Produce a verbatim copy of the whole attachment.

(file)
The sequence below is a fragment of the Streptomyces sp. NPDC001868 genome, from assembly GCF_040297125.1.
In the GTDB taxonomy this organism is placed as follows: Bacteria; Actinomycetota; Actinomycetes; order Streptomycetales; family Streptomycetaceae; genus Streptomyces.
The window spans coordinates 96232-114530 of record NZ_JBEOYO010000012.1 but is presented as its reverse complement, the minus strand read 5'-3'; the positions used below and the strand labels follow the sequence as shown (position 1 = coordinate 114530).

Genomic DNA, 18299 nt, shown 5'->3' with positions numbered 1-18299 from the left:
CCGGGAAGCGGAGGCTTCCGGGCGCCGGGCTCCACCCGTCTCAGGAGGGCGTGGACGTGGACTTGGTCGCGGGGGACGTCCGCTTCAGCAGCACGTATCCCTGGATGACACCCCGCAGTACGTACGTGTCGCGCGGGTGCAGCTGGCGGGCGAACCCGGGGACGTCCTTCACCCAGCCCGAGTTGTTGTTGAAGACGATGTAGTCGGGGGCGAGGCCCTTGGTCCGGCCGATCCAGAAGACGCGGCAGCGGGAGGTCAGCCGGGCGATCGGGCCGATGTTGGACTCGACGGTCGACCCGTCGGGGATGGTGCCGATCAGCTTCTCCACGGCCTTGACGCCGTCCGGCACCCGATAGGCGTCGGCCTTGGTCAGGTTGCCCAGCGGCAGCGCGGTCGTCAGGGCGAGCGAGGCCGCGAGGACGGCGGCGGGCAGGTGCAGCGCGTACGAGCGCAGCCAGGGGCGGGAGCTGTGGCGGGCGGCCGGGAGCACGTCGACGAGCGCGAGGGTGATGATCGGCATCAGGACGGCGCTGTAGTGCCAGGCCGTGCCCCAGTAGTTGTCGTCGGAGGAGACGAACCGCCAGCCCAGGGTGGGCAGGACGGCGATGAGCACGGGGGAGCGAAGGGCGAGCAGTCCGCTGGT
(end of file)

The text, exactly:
The sequence below is a fragment of the Streptomyces sp. NPDC001868 genome, from assembly GCF_040297125.1.
In the GTDB taxonomy this organism is placed as follows: Bacteria; Actinomycetota; Actinomycetes; order Streptomycetales; family Streptomycetaceae; genus Streptomyces.
The window spans coordinates 96232-114530 of record NZ_JBEOYO010000012.1 but is presented as its reverse complement, the minus strand read 5'-3'; the positions used below and the strand labels follow the sequence as shown (position 1 = coordinate 114530).

Genomic DNA, 18299 nt, shown 5'->3' with positions numbered 1-18299 from the left:
CCGGGAAGCGGAGGCTTCCGGGCGCCGGGCTCCACCCGTCTCAGGAGGGCGTGGACGTGGACTTGGTCGCGGGGGACGTCCGCTTCAGCAGCACGTATCCCTGGATGACACCCCGCAGTACGTACGTGTCGCGCGGGTGCAGCTGGCGGGCGAACCCGGGGACGTCCTTCACCCAGCCCGAGTTGTTGTTGAAGACGATGTAGTCGGGGGCGAGGCCCTTGGTCCGGCCGATCCAGAAGACGCGGCAGCGGGAGGTCAGCCGGGCGATCGGGCCGATGTTGGACTCGACGGTCGACCCGTCGGGGATGGTGCCGATCAGCTTCTCCACGGCCTTGACGCCGTCCGGCACCCGATAGGCGTCGGCCTTGGTCAGGTTGCCCAGCGGCAGCGCGGTCGTCAGGGCGAGCGAGGCCGCGAGGACGGCGGCGGGCAGGTGCAGCGCGTACGAGCGCAGCCAGGGGCGGGAGCTGTGGCGGGCGGCCGGGAGCACGTCGACGAGCGCGAGGGTGATGATCGGCATCAGGACGGCGCTGTAGTGCCAGGCCGTGCCCCAGTAGTTGTCGTCGGAGGAGACGAACCGCCAGCCCAGGGTGGGCAGGACGGCGATGAGCACGGGGGAGCGAAGGGCGAGCAGTCCGCTGGT